How to think about moralhazard during a pandemic

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COVID-19 CONFRONTS humanity with a host of testing moral decisions. When hospital capacity is limited, which patients should get access to life-saving equipment? For how long should virus-limiting restrictions on public activity remain in place, given the immense cost of such measures? To this list, some add another: how generous should public assistance to struggling households and firms be, when such aid could encourage the abuse of state-provided safety-nets? Worries like these, concerning what social scientists call moral hazard, have been relatively muted during the pandemic, and appropriately so. But hard questions about risk and responsibility cannot be put off for ever.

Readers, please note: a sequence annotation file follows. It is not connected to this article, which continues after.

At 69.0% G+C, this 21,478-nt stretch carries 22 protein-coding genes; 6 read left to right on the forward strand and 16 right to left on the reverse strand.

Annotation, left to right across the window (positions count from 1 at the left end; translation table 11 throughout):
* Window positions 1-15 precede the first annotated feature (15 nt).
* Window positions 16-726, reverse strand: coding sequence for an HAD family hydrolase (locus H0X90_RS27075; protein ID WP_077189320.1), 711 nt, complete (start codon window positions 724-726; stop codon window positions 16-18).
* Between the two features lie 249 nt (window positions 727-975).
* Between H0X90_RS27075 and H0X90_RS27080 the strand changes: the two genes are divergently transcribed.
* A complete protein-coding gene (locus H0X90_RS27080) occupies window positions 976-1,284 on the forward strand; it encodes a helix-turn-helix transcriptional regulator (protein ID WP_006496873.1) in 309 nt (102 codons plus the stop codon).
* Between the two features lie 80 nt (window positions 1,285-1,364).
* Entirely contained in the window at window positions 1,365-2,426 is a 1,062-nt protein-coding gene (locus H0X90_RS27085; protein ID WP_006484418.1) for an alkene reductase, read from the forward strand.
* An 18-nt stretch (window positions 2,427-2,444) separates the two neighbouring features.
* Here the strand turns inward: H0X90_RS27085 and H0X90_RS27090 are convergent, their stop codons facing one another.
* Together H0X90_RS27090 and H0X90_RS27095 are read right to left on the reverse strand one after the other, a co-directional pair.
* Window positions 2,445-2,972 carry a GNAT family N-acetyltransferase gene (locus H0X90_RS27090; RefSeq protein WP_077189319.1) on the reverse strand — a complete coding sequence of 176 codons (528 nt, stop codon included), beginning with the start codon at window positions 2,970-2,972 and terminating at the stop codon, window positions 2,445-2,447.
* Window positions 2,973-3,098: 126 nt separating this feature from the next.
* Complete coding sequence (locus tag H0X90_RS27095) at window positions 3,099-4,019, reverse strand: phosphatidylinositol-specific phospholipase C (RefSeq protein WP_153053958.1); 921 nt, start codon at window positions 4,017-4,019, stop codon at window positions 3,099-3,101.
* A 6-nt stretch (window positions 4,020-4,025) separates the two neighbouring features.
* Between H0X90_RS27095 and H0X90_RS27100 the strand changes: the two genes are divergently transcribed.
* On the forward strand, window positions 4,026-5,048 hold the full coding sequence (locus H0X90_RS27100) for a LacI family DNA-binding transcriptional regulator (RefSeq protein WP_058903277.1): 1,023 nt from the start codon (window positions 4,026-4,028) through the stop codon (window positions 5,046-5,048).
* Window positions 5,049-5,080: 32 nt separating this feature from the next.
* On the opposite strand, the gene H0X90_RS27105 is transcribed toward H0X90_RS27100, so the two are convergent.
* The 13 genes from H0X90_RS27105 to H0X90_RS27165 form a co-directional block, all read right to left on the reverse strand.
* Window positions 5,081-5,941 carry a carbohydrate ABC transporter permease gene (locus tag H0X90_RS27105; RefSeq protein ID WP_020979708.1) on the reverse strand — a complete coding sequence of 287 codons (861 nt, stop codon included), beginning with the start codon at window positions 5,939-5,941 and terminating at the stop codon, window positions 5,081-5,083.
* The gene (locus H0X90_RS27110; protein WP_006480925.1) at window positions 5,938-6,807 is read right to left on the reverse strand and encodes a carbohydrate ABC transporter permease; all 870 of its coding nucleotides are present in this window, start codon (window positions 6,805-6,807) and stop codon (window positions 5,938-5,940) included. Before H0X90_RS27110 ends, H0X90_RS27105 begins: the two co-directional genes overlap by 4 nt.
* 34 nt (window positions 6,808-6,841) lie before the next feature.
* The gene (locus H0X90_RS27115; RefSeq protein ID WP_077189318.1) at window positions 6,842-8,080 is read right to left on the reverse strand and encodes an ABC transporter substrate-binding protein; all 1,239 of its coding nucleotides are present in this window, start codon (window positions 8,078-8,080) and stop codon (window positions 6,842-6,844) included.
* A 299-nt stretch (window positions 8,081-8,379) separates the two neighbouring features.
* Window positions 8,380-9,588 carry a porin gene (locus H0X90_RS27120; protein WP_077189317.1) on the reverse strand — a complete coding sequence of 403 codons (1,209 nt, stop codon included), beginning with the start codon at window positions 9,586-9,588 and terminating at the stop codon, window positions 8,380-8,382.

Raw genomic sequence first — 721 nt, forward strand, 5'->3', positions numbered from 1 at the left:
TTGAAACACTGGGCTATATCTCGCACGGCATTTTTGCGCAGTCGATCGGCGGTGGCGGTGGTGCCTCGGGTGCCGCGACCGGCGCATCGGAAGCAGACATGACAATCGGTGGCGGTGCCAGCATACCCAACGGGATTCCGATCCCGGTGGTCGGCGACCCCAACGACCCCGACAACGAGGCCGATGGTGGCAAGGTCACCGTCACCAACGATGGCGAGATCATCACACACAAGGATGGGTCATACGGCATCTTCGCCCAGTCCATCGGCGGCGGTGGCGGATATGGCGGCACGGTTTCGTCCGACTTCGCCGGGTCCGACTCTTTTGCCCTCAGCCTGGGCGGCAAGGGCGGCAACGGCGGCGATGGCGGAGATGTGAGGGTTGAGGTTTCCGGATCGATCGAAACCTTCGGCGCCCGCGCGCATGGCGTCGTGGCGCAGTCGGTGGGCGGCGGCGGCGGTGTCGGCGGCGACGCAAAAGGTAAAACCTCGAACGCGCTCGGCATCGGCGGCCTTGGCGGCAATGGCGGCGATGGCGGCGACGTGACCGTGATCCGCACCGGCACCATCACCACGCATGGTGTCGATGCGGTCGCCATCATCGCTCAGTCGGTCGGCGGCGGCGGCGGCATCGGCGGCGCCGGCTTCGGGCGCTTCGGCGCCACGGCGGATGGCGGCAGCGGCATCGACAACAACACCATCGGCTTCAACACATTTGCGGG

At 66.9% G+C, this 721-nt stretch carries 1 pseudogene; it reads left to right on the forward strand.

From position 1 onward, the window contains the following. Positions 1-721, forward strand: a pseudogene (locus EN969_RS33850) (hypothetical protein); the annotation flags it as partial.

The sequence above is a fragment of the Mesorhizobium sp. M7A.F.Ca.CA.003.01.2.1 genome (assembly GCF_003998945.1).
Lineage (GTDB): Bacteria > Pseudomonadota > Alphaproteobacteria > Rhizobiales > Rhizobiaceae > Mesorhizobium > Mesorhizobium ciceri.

Moral hazard describes situations in which the costs of risky behaviour are not entirely borne by those responsible for that behaviour, so encouraging excessive risk-taking in the future. A fire-insurance...

via The Economist: Finance and economics Business Feeds

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